To Recharge This Cell - Fill With Water
The "H2O" Cell, as it is termed by its English sponsors, was
introduced to meet the demand for a wet cell smaller and more
compact than the "Leclanche," and in this respect it appears to
have gained its advantage. This cell may he stored for any length
of time and in any climate without any deterioration. It is not
liable to creeping or evaporation while in use. Its internal
resistance is low, and it does not polarize in use so quickly as
wet batteries of the "Leclanche" type, it is claimed.
The addition of water only is needed for charging, and its active
life is equal to any high-grade cell of similar size. If the cell
is required for instant use, it is recommended that the cell be
filled with warm water; distilled water being used, if possible, as
this tends tn prolong the life of the cell by reason of the absence
of iron or lime impurities, which are Frequently found in hydrant
In order that the condition of the zinc electrode and the interior
parts of the cell may be examined, the container consists of a
clear glass jar. A. ( See diagram.) Into the bottom of this jar
some bitumen is poured while in a hot condition. This serves to fix
the porcelain base, B, in position.
This base forms the support for the sack, C, keeping it in a
central position, and also a support and spacer for the zinc
cylinder, D, keeping it always the correct distance from the sack.
It is this narrow space between the zinc and the sack which, to a
large extent, makes the internal resistance of these cells so much
less than Lechanche batteries. The top of the sack has a rubber
ring, E, round it in order to further safeguard against the zinc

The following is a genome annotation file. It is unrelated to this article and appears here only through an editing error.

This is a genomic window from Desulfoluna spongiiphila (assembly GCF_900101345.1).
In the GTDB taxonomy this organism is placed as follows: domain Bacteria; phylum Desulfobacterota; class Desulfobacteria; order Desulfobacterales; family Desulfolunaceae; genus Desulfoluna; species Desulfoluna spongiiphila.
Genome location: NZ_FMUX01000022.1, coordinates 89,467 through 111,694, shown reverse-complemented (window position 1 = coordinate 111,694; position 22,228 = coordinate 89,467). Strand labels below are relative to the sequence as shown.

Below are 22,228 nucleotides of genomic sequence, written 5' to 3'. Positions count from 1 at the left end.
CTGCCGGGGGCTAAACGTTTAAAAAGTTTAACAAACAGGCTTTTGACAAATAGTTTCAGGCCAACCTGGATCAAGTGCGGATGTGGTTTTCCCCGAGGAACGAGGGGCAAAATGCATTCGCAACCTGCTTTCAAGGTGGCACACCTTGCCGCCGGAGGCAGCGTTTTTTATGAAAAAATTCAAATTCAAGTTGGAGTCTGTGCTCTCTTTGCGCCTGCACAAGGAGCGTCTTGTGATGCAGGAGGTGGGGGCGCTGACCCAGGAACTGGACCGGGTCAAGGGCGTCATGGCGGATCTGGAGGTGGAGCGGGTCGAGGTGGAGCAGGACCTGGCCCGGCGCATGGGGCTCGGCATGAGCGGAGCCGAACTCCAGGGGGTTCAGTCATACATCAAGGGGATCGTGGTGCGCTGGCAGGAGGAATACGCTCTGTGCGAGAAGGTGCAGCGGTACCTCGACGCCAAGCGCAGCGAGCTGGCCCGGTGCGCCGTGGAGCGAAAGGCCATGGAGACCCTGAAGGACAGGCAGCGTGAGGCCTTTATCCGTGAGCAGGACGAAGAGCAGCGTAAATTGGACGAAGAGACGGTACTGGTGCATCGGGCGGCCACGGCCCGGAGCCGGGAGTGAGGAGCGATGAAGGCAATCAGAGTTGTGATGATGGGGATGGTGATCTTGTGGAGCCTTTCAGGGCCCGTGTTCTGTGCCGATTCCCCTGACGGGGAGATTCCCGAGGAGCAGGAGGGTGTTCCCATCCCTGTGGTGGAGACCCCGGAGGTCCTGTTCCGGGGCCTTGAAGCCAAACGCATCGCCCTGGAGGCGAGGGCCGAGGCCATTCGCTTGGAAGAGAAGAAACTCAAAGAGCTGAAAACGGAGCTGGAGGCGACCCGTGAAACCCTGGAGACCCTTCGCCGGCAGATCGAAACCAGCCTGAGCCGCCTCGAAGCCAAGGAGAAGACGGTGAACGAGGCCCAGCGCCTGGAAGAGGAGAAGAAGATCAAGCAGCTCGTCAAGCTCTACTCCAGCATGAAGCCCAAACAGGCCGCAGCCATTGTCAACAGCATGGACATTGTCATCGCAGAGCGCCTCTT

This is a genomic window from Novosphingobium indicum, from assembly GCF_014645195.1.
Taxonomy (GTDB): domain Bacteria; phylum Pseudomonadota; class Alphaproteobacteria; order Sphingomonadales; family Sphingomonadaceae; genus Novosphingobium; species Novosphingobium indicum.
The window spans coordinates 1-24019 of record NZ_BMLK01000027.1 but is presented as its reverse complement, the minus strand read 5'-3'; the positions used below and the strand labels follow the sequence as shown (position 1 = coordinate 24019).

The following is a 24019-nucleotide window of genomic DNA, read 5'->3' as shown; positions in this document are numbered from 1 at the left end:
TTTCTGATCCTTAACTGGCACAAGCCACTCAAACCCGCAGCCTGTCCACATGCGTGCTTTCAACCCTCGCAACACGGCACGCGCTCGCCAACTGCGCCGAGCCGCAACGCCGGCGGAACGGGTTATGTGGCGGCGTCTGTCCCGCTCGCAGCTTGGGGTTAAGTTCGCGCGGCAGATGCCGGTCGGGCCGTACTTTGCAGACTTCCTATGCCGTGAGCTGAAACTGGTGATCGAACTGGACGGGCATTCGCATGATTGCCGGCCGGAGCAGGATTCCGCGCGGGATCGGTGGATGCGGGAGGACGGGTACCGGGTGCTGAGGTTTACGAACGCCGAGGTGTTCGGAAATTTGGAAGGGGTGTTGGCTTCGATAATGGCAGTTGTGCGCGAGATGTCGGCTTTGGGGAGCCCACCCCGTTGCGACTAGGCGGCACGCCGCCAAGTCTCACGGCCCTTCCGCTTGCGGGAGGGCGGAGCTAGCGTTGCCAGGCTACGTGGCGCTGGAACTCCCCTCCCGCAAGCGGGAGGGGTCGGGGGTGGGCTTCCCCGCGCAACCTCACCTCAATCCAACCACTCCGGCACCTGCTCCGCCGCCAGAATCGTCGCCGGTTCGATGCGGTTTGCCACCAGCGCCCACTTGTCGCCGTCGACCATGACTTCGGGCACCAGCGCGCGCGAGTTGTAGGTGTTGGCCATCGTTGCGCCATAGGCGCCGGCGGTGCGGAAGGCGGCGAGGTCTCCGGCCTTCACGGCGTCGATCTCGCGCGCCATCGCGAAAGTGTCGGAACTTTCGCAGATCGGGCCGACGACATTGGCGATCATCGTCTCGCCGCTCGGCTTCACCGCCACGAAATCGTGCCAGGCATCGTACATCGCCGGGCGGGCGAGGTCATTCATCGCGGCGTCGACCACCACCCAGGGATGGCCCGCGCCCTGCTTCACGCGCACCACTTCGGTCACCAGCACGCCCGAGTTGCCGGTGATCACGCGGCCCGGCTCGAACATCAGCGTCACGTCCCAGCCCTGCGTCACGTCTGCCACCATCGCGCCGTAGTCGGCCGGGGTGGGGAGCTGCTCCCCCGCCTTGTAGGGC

cylinder touching the sack. Above the sack a specially shaped
porcelain ring, F, is slipt over the carbon rod. G, and this serves
as a support for a waxt cardboard disk, H, which supports the
sealing compound. Two holes are arranged in the sealing compound
and the cardboard washer ; in one of these is a fiber tube. This
tube forms the funnel thru which the water is poured when the cell
is required for use, and is normally sealed with a cork. The other
hole contains a small glass tube to allow the gases generated when
the cell is in action to escape. A lead connection strip, J, is
soldered to the zinc cylinder, and this is brought up at the side
of the cardboard washer and thru the sealing compound.
This lead strip is provided with a punched hole to allow of
connection to an adjacent battery. A brass cap. K, is forced on to
the carbon rod, and the nut for wire connections screws on to a pin
riveted and soldered, to the cap. The ammonium chlorid crystals, L,
are placed in the cell at the time of manufacture: so that all that
is ecessary to make the cell ready for use is to remove the cork,
fill the cell with water, and replace the cork.
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